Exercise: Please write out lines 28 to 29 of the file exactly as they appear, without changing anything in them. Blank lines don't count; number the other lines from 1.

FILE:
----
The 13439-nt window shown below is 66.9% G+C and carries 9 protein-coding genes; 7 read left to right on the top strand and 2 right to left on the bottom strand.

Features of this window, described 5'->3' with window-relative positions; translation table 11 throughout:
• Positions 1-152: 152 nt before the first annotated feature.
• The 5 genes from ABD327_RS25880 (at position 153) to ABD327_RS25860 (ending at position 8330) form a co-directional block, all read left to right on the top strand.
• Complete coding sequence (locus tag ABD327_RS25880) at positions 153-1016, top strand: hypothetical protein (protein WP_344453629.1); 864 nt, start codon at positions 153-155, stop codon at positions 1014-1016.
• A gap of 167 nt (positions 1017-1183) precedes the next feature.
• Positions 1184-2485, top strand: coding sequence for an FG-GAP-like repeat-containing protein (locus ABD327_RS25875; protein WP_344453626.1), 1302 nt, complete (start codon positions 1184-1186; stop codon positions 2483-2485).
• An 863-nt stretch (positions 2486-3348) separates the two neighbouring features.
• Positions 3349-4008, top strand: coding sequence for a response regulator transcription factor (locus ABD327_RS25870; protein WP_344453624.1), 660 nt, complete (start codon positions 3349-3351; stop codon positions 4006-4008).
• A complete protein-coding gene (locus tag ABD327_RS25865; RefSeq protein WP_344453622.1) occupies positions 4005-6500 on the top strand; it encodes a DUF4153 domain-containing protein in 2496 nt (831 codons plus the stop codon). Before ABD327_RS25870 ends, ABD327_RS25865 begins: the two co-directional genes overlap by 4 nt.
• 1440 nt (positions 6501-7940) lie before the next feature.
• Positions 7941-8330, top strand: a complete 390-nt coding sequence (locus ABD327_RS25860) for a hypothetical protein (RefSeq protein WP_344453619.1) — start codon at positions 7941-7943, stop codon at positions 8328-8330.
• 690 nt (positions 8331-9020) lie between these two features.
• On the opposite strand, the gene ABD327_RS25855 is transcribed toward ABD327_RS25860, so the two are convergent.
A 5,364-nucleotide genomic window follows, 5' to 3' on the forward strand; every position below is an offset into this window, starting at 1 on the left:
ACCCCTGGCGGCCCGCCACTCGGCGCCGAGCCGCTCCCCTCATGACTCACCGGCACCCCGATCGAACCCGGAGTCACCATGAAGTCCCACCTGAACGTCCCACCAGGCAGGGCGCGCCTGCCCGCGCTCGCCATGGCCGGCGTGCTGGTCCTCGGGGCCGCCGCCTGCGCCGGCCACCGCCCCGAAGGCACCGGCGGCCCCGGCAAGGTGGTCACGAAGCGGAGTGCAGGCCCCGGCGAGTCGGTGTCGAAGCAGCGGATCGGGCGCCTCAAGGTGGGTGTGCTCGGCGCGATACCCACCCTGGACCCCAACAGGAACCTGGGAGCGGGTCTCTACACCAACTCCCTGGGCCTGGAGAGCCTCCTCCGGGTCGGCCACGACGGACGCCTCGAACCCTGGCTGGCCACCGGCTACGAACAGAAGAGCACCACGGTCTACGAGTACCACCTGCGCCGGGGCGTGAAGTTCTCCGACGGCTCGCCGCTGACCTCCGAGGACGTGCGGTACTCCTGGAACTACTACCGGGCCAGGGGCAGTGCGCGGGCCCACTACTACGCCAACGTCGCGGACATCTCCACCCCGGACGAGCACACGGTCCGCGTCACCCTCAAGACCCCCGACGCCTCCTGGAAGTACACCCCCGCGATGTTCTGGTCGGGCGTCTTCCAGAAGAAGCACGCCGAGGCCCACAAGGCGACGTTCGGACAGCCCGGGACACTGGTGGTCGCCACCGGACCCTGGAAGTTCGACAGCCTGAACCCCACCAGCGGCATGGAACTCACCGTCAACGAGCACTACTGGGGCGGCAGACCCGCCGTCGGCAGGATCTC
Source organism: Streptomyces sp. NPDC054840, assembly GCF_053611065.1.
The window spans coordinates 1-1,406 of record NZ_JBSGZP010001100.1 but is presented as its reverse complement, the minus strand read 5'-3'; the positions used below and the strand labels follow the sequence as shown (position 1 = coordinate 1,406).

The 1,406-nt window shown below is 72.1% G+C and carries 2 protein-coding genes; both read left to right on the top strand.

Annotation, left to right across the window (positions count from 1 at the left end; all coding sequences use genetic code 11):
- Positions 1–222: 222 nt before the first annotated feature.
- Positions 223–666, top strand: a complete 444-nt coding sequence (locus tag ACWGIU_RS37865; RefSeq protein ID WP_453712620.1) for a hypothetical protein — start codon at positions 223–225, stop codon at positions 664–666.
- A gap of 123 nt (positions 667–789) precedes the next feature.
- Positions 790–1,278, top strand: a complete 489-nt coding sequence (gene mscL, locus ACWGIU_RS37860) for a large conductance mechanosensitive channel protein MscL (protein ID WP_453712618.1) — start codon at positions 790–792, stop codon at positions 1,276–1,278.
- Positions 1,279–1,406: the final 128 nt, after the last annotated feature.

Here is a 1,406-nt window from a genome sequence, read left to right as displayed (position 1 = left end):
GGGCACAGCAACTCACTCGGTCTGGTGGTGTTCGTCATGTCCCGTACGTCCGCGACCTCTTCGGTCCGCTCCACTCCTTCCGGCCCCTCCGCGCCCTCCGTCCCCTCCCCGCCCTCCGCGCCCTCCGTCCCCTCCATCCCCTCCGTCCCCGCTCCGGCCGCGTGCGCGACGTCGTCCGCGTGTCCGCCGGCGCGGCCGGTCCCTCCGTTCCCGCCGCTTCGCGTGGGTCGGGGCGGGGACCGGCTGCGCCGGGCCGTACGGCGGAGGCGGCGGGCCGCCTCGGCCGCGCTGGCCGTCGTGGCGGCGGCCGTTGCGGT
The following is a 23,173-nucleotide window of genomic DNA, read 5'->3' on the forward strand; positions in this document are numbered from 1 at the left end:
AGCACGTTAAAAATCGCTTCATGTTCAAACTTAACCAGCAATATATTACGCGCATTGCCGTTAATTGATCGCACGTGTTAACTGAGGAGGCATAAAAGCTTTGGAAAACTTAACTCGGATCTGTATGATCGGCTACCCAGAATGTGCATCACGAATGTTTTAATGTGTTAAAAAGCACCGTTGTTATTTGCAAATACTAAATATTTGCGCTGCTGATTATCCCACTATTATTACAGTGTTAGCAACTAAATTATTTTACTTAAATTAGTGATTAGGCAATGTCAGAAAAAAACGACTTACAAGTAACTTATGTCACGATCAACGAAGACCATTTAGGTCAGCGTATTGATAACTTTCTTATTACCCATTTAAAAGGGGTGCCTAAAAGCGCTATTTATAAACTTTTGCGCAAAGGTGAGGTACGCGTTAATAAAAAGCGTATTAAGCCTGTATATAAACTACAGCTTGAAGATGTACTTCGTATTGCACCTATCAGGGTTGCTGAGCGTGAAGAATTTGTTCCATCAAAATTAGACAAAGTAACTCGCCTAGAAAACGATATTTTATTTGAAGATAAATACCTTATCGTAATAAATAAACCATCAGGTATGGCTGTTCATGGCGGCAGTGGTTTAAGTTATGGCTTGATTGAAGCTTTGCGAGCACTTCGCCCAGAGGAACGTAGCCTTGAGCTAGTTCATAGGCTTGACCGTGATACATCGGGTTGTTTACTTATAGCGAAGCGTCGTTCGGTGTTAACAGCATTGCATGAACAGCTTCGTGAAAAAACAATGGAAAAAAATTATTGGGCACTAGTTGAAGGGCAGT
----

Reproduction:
The following is a 23,173-nucleotide window of genomic DNA, read 5'->3' on the forward strand; positions in this document are numbered from 1 at the left end:
AGCACGTTAAAAATCGCTTCATGTTCAAACTTAACCAGCAATATATTACGCGCATTGCCGTTAATTGATCGCACGTGTTAACTGAGGAGGCATAAAAGCTTTGGAAAACTTAACTCGGATCTGTATGATCGGCTACCCAGAATGTGCATCACGAATGTTTTAATGTGTTAAAAAGCACCGTTGTTATTTGCAAATACTAAATATTTGCGCTGCTGATTATCCCACTATTATTACAGTGTTAGCAACTAAATTATTTTACTTAAATTAGTGATTAGGCAATGTCAGAAAAAAACGACTTACAAGTAACTTATGTCACGATCAACGAAGACCATTTAGGTCAGCGTATTGATAACTTTCTTATTACCCATTTAAAAGGGGTGCCTAAAAGCGCTATTTATAAACTTTTGCGCAAAGGTGAGGTACGCGTTAATAAAAAGCGTATTAAGCCTGTATATAAACTACAGCTTGAAGATGTACTTCGTATTGCACCTATCAGGGTTGCTGAGCGTGAAGAATTTGTTCCATCAAAATTAGACAAAGTAACTCGCCTAGAAAACGATATTTTATTTGAAGATAAATACCTTATCGTAATAAATAAACCATCAGGTATGGCTGTTCATGGCGGCAGTGGTTTAAGTTATGGCTTGATTGAAGCTTTGCGAGCACTTCGCCCAGAGGAACGTAGCCTTGAGCTAGTTCATAGGCTTGACCGTGATACATCGGGTTGTTTACTTATAGCGAAGCGTCGTTCGGTGTTAACAGCATTGCATGAACAGCTTCGTGAAAAAACAATGGAAAAAAATTATTGGGCACTAGTTGAAGGGCAGT